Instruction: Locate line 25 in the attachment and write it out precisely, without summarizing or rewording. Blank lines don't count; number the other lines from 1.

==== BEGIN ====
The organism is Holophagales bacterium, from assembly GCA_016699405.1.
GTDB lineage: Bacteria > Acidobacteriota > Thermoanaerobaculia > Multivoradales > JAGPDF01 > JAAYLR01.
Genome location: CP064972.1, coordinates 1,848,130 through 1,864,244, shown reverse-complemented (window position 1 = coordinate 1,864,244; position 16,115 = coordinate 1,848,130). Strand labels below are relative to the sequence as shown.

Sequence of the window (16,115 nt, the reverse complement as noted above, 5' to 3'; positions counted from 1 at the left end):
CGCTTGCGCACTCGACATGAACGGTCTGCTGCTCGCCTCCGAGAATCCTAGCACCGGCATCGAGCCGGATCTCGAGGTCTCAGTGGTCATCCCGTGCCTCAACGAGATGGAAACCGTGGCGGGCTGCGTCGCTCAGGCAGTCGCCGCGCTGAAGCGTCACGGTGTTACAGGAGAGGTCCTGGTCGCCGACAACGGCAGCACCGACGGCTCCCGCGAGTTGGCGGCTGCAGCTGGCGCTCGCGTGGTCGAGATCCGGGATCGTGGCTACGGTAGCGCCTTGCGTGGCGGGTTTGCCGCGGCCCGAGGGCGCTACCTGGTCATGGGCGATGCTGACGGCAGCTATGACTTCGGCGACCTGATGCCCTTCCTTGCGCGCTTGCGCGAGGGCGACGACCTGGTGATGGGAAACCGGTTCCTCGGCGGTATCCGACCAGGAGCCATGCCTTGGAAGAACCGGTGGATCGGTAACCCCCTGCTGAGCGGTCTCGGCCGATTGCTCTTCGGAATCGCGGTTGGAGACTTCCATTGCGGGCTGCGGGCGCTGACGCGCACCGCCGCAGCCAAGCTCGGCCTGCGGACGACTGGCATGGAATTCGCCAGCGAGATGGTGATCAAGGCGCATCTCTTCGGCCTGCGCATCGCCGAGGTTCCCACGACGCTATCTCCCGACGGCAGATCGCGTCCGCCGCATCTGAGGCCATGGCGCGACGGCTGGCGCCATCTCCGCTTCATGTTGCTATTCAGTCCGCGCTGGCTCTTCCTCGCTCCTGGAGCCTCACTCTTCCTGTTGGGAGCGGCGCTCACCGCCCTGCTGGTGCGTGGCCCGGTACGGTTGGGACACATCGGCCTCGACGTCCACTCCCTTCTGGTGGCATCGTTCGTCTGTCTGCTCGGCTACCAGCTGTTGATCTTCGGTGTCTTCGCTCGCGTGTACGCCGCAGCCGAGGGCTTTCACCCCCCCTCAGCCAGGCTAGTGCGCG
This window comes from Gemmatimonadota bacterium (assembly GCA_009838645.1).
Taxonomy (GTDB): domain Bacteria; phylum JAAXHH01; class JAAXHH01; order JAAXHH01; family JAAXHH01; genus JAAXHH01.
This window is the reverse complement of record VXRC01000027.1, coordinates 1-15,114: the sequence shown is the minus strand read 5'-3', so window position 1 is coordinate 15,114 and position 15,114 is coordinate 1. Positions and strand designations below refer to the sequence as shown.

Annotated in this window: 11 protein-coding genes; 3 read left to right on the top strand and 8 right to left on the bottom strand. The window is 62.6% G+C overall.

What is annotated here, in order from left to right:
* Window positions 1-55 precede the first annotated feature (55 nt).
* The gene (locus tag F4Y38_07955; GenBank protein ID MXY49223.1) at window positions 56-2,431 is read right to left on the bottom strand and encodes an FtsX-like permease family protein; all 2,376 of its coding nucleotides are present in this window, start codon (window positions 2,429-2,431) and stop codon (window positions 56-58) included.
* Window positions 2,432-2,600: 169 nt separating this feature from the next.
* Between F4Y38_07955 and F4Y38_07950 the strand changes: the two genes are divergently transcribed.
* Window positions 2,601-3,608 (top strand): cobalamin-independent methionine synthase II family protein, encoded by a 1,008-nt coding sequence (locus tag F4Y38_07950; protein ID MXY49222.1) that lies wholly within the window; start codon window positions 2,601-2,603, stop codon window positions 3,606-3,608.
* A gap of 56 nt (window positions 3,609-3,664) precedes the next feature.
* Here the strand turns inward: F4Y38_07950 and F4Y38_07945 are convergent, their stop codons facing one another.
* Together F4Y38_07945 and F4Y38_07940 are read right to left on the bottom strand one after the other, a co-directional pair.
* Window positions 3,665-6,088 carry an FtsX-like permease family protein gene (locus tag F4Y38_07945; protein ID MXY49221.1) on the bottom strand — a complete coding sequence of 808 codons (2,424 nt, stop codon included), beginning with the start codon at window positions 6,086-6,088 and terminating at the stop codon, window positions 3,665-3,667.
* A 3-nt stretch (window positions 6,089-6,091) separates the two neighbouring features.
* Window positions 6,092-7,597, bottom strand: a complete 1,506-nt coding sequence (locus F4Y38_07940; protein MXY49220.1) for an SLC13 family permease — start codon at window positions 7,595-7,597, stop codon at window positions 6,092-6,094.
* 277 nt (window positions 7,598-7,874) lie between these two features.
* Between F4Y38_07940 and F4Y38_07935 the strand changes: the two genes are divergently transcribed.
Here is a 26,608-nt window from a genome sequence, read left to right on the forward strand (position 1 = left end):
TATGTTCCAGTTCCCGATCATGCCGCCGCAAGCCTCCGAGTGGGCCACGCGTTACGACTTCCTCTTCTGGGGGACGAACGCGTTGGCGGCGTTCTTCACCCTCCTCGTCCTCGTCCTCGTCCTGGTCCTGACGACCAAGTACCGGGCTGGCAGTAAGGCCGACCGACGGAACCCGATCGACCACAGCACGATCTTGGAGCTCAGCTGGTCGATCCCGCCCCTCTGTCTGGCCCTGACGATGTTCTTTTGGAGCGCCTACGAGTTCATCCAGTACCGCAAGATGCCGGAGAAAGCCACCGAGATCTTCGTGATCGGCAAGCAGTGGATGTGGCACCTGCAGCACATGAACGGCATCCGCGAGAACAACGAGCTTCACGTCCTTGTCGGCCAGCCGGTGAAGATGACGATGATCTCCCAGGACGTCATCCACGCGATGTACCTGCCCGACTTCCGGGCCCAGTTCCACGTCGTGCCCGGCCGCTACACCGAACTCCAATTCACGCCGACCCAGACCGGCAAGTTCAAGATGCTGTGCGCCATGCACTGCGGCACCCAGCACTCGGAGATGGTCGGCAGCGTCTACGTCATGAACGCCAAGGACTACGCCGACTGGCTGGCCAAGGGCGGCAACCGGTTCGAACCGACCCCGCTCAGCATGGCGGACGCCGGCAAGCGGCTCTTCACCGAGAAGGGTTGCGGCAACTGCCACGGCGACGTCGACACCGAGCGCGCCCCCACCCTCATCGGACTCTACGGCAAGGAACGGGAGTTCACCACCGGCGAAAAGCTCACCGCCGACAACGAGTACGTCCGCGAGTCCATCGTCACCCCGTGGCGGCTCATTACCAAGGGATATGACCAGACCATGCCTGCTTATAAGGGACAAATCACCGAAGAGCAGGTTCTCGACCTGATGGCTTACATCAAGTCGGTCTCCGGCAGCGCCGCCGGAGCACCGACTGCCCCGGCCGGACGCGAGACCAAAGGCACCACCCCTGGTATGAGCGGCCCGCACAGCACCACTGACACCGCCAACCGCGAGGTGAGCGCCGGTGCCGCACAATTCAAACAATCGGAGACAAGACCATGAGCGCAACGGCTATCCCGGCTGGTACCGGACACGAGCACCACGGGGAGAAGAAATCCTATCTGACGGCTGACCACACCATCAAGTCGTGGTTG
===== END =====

TATGTTCCAGTTCCCGATCATGCCGCCGCAAGCCTCCGAGTGGGCCACGCGTTACGACTTCCTCTTCTGGGGGACGAACGCGTTGGCGGCGTTCTTCACCCTCCTCGTCCTCGTCCTCGTCCTGGTCCTGACGACCAAGTACCGGGCTGGCAGTAAGGCCGACCGACGGAACCCGATCGACCACAGCACGATCTTGGAGCTCAGCTGGTCGATCCCGCCCCTCTGTCTGGCCCTGACGATGTTCTTTTGGAGCGCCTACGAGTTCATCCAGTACCGCAAGATGCCGGAGAAAGCCACCGAGATCTTCGTGATCGGCAAGCAGTGGATGTGGCACCTGCAGCACATGAACGGCATCCGCGAGAACAACGAGCTTCACGTCCTTGTCGGCCAGCCGGTGAAGATGACGATGATCTCCCAGGACGTCATCCACGCGATGTACCTGCCCGACTTCCGGGCCCAGTTCCACGTCGTGCCCGGCCGCTACACCGAACTCCAATTCACGCCGACCCAGACCGGCAAGTTCAAGATGCTGTGCGCCATGCACTGCGGCACCCAGCACTCGGAGATGGTCGGCAGCGTCTACGTCATGAACGCCAAGGACTACGCCGACTGGCTGGCCAAGGGCGGCAACCGGTTCGAACCGACCCCGCTCAGCATGGCGGACGCCGGCAAGCGGCTCTTCACCGAGAAGGGTTGCGGCAACTGCCACGGCGACGTCGACACCGAGCGCGCCCCCACCCTCATCGGACTCTACGGCAAGGAACGGGAGTTCACCACCGGCGAAAAGCTCACCGCCGACAACGAGTACGTCCGCGAGTCCATCGTCACCCCGTGGCGGCTCATTACCAAGGGATATGACCAGACCATGCCTGCTTATAAGGGACAAATCACCGAAGAGCAGGTTCTCGACCTGATGGCTTACATCAAGTCGGTCTCCGGCAGCGCCGCCGGAGCACCGACTGCCCCGGCCGGACGCGAGACCAAAGGCACCACCCCTGGTATGAGCGGCCCGCACAGCACCACTGACACCGCCAACCGCGAGGTGAGCGCCGGTGCCGCACAATTCAAACAATCGGAGACAAGACCATGAGCGCAACGGCTATCCCGGCTGGTACCGGACACGAGCACCACGGGGAGAAGAAATCCTATCTGACGGCTGACCACACCATCAAGTCGTGGTTG